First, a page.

Out in the field
25 March, 2005

Anna Randle, Head of Policy, NLGN
Local Government Chronicle

The localism odyssey continues. Fresh from a month researching localism on the frontline in West Sussex, I arrive in Wakefield for my second case study.

I am rather looking forward to a month in Wakefield. After my experience in West Sussex, I am armed with more knowledge and understanding of the issues facing councils and how the localism agenda feels from their perspective. I am interested in how a fast-improving council is interpreting localism for itself, working with partners, engaging with communities and making services more responsive, all the while under the gaze of the inspectors. And I feel more confident that I have the personal resources to locate essentials in a new area, including the supermarket, shopping centre and a place to buy a decent coffee.

The first shock is to find that the cottage I am to live in is eight miles outside Wakefield town, in one of the more rural corners of the District. Faced with the choice between an intermittent rural bus service, which does provide free copies of Metro but doesn’t provide many actual buses, and my trusty bicycle, I realise I am about to get very fit.

However, this is somewhat mitigated by the fact that the cottage is on a beautiful farm bordering the Yorkshire Sculpture Park. My landlady is incredibly welcoming and invites me to even spend an evening in the farmhouse with the family. Upon finding that the farmer is on the local parish council, I spend hours quizzing him – to his amazement – about how the local government system fits together in the District.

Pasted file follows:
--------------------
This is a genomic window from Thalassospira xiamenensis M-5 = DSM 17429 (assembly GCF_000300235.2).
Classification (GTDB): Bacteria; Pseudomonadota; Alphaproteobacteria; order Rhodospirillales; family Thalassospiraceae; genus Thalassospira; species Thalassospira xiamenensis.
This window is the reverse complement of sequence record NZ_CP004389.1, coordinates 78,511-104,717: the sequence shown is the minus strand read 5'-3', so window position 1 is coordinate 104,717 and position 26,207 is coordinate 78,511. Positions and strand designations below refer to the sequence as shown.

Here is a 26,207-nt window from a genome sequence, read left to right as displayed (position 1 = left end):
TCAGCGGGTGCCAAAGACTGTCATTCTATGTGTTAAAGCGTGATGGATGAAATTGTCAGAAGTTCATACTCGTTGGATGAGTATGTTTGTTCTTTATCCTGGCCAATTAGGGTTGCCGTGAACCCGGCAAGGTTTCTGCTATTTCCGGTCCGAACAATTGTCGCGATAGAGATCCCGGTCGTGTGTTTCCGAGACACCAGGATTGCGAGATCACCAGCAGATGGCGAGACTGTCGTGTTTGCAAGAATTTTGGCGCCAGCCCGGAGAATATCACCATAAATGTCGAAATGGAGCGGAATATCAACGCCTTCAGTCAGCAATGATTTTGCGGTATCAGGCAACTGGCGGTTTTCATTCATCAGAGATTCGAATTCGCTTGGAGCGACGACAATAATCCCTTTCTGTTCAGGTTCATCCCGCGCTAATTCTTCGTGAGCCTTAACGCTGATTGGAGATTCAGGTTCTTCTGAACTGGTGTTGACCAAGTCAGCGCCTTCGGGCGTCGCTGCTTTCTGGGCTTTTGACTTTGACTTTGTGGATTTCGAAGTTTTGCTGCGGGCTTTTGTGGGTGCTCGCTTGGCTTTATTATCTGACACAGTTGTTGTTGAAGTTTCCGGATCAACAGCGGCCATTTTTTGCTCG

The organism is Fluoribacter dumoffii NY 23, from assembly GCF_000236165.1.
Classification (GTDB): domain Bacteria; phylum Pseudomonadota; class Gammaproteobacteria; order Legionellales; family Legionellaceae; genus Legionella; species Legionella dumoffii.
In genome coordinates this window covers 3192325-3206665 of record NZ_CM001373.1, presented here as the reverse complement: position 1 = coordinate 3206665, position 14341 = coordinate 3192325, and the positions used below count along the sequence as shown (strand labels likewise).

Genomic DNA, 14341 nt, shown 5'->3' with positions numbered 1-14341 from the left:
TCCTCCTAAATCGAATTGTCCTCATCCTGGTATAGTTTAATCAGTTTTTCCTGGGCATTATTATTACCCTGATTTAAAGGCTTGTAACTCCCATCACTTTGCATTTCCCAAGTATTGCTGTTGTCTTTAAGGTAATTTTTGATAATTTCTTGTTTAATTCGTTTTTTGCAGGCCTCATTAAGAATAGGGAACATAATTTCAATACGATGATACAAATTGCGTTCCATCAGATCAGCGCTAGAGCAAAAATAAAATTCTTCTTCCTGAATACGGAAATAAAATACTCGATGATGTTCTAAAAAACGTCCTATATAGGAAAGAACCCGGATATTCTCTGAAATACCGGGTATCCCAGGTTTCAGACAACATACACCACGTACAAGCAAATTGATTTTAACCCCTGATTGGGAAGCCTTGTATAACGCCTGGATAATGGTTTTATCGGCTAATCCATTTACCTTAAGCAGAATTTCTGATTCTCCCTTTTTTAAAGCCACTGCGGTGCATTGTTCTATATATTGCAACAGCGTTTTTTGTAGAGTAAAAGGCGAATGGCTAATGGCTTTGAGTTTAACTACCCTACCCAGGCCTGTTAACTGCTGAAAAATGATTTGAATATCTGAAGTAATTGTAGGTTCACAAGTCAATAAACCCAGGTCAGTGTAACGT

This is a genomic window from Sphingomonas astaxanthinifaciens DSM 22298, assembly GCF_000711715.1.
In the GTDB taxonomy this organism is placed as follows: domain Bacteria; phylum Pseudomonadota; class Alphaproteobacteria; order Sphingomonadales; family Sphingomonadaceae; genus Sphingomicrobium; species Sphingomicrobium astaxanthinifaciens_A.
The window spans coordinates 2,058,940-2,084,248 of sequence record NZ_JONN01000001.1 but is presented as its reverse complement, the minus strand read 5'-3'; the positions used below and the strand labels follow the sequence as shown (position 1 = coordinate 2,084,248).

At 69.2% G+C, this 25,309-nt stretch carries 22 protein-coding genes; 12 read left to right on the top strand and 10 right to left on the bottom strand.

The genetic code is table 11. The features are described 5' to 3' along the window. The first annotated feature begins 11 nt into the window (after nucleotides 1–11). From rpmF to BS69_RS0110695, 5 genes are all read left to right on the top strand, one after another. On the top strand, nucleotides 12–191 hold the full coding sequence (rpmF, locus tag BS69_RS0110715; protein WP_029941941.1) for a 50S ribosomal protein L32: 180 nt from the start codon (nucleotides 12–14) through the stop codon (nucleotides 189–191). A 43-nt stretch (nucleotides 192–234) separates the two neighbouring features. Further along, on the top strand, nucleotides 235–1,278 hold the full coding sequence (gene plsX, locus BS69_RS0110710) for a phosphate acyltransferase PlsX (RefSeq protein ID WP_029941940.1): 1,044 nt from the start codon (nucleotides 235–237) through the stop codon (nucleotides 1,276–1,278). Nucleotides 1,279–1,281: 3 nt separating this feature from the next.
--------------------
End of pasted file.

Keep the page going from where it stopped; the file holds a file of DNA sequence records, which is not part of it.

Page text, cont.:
This welcoming informality is something which I come to recognise as a feature of the way things work in Wakefield. The council is undergoing a huge improvement programme, reflected in a move from CPA categories ‘poor’ to ‘fair’ in two years. Yet it is doing this in a strikingly inclusive way.

Realising that improving the council is synonymous with improving the District, the Local Strategic Partnership and Community Strategy are vital to both. In interviewing council members and officers, partners from police, health, colleges and business, I find that they all share the same agenda. Although the council plays a leadership role, the other partners engage with the LSP and take ownership of its targets.

It is not just at the centre and among partners themselves that partnership is working. The LSP is being promoted to the community, with Open Days and communication strategies. In addition, the model is to be taken out and developed at more local levels too. ‘Mini LSPs’, or area-based partnerships of councillors and other key stakeholders, will replace existing area committees of councillors. They will not have devolved budgets, but will lead on joined-up community engagement and provide a link between the overall LSP strategy and local action by all partners.

It is clear that this is deeply embedded partnership working, and it provides an interesting contrast with an area committee approach. It suggests a model of achieving community engagement and responsive services without actual devolution of budgets.

During my month in Wakefield I am thoroughly welcomed by both the council and its partners. Beyond formal interviews, I meet them constantly: dinners, awards events, meetings, in streets and corridors. I could get used to this local government life, which seems to consist of a great deal of socialising – although I was assured that I was simply lucky my visit coincided with a particularly busy month in the Wakefield social calendar.

I also get used to the sixteen mile round trip on my bike each day, freewheeling down the hill into town in the mornings and fighting my way uphill on the way back. I become familiar with the sculptures dotting the sculpture park, and rather fond of the farm cat. But I do have one observation for the Community Strategy. A decent coffee? Nowhere to be found.